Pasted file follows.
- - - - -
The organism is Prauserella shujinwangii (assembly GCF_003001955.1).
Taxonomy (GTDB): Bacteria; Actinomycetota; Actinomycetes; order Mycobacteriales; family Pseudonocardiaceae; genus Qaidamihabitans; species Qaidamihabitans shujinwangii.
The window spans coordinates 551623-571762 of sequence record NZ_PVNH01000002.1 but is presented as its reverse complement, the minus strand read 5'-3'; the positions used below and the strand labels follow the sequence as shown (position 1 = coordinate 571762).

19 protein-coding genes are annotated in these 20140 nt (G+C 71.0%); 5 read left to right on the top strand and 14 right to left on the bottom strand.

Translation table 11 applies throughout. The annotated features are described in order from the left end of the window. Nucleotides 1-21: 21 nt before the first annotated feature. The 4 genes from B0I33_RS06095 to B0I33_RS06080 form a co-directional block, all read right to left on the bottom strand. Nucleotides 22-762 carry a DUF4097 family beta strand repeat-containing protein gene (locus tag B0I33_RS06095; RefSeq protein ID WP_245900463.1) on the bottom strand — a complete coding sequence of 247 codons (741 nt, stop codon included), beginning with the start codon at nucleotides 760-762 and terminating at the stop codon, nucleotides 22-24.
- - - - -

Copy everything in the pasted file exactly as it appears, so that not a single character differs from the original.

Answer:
The organism is Prauserella shujinwangii (assembly GCF_003001955.1).
Taxonomy (GTDB): Bacteria; Actinomycetota; Actinomycetes; order Mycobacteriales; family Pseudonocardiaceae; genus Qaidamihabitans; species Qaidamihabitans shujinwangii.
The window spans coordinates 551623-571762 of sequence record NZ_PVNH01000002.1 but is presented as its reverse complement, the minus strand read 5'-3'; the positions used below and the strand labels follow the sequence as shown (position 1 = coordinate 571762).

19 protein-coding genes are annotated in these 20140 nt (G+C 71.0%); 5 read left to right on the top strand and 14 right to left on the bottom strand.

Translation table 11 applies throughout. The annotated features are described in order from the left end of the window. Nucleotides 1-21: 21 nt before the first annotated feature. The 4 genes from B0I33_RS06095 to B0I33_RS06080 form a co-directional block, all read right to left on the bottom strand. Nucleotides 22-762 carry a DUF4097 family beta strand repeat-containing protein gene (locus tag B0I33_RS06095; RefSeq protein ID WP_245900463.1) on the bottom strand — a complete coding sequence of 247 codons (741 nt, stop codon included), beginning with the start codon at nucleotides 760-762 and terminating at the stop codon, nucleotides 22-24.